Corporate earnings reports sent the Dow Jones Industrial and Nasdaq Composite in opposite directions yesterday, while the S&P 500 finished close to flat. Shares of Netflix plunged 35% to $226 after the company announced it had lost 200,000 subscribers in the latest quarter and would lose 2 million more in the current one. Granted, pulling out of Russia cost the company 700,000 subscribers, but that doesn’t explain the unexpected losses moving forward.
Communication services was the worst-performing S&P 500 sector, as nearly every company that has a subscriber-based content business traded lower in sympathy with Netflix. Bears may construe this as the first sign that consumers are cutting back on spending, which feeds into forecasts for recession and a bear market decline in stocks. Articles calling for a “market crash” in the next 12-18 months are becoming more frequent, but I think this is nonsense. What I found notable about yesterday’s trading is that while Netflix was crumbling, the share of Marriott International (MAR) was trading at a new all-time high.
Consumers are not cutting back as much as they are shifting their spending priorities from goods to services and from the couch in the living room to the road and airways. Sure, prices have gone up, but so have incomes. The pandemic-related relief programs have ended, but tax refunds are up 10% from last year, increasing to an average of more than $3,000 per household. Debt-service ratios are near record lows of 10%, which is well below the 13.7% that existed prior to the recession in 2008. Most importantly, American consumers who account for two-thirds of economic growth are sitting on a fuel tank of more than $4 trillion, which helps to offset the higher costs they face today. This is the most underappreciated fact by those Wall Street strategists who are rushing to call for a recession and bear market over the coming 12-24 months.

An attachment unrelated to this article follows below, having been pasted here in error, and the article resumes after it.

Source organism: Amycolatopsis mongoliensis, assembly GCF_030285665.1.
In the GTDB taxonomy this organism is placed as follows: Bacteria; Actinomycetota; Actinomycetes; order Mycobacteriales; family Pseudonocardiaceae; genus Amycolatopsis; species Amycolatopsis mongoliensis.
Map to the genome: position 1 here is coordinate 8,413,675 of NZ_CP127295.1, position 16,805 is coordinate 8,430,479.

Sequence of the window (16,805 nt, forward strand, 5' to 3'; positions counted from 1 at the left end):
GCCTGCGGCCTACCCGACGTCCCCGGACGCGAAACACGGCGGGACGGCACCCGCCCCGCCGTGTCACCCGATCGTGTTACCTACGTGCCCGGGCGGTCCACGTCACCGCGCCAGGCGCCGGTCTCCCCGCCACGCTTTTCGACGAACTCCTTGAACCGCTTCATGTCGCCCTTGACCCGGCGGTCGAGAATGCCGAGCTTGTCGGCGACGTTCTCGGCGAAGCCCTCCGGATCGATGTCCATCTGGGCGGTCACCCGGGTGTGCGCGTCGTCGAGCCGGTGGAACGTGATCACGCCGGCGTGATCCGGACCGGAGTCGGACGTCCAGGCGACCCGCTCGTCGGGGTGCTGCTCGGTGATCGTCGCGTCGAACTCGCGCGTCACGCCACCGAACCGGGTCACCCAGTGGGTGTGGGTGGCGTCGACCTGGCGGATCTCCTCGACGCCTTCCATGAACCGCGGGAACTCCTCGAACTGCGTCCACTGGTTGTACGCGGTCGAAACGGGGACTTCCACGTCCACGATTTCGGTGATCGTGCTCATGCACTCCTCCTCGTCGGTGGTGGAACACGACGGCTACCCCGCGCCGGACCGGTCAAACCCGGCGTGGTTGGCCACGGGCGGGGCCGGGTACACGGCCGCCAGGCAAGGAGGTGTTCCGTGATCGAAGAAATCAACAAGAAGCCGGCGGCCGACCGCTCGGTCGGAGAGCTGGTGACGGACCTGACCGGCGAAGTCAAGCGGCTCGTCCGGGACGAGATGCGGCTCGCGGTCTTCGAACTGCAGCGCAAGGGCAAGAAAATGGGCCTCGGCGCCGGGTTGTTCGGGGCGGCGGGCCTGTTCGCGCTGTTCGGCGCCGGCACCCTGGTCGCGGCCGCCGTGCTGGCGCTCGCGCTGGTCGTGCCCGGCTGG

Investors should be careful not to conflate market performance with economic performance. The economy is firing on all cylinders, despite the moaning and groaning that shows up in sentiment surveys. The market is going through a valuation adjustment to account for higher interest rates and an elevated rate of inflation, which is a phenomenon I asserted would happen in my outlook for 2022 at the beginning of this year. Yesterday’s collapse in Netflix is just another step in that process, as the shares were grossly overvalued heading into the company’s earnings report. Its decline follows that of the most expensive momentum names that make up Cathie Wood’s ARK Innovation portfolio, which has declined an average of 40% this year. The ARK may have sunk, but it does not have to take the stock market with it.
As a result, investors are reallocating out of expensive growth stocks and bonds into more value-oriented companies and commodities. This has happened so rapidly that I am now starting to see some fixed-income securities as viable long-term investments. The real rate (inflation-adjusted) on the 10-year Treasury briefly turned positive this week for the first time since before the pandemic. Preferred securities can now be found at discounts to par value ($25) and corporate bonds at the lower end of investment-grade with 5-year maturities have yields of 5-6%. I have not seen opportunities like this since early 2019.
The pandemic trade may be over, but the bull market is not. We are simply moving into a different stage of it during which value should outperform growth. The Fed may be tightening monetary policy, but the economic expansion is not ending, as excess savings and a robust labor market should fuel continued growth. I think the peak in the rate of inflation is behind us, which means that long-term bond yields may level off over the short-to-intermediate term. A pullback in the commodity complex also looks probably, which could be the catalyst for a move higher in the major market averages on the tailcoats of better-than-expected earnings for the first quarter.
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